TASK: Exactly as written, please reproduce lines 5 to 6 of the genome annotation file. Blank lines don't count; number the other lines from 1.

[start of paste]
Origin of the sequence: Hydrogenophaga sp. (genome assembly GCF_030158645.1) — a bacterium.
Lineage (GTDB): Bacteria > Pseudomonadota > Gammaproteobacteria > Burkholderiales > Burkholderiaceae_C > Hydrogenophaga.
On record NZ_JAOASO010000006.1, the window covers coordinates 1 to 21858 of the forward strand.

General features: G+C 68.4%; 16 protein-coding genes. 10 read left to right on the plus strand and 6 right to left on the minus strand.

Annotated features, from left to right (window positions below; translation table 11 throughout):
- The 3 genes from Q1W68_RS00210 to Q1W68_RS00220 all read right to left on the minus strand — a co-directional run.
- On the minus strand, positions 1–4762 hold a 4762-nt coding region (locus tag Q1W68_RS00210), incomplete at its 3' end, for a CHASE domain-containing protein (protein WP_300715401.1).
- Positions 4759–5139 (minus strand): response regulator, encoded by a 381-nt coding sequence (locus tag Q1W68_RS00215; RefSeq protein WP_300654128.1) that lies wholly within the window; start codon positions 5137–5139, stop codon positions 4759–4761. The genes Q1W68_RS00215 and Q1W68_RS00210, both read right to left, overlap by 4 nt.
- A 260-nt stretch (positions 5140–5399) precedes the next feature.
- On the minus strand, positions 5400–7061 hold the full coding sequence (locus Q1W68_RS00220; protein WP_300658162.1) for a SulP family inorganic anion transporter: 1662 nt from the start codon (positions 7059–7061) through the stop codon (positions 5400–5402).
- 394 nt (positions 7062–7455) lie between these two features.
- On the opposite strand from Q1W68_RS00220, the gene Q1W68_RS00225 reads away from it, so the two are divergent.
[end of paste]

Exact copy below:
Annotated features, from left to right (window positions below; translation table 11 throughout):
- The 3 genes from Q1W68_RS00210 to Q1W68_RS00220 all read right to left on the minus strand — a co-directional run.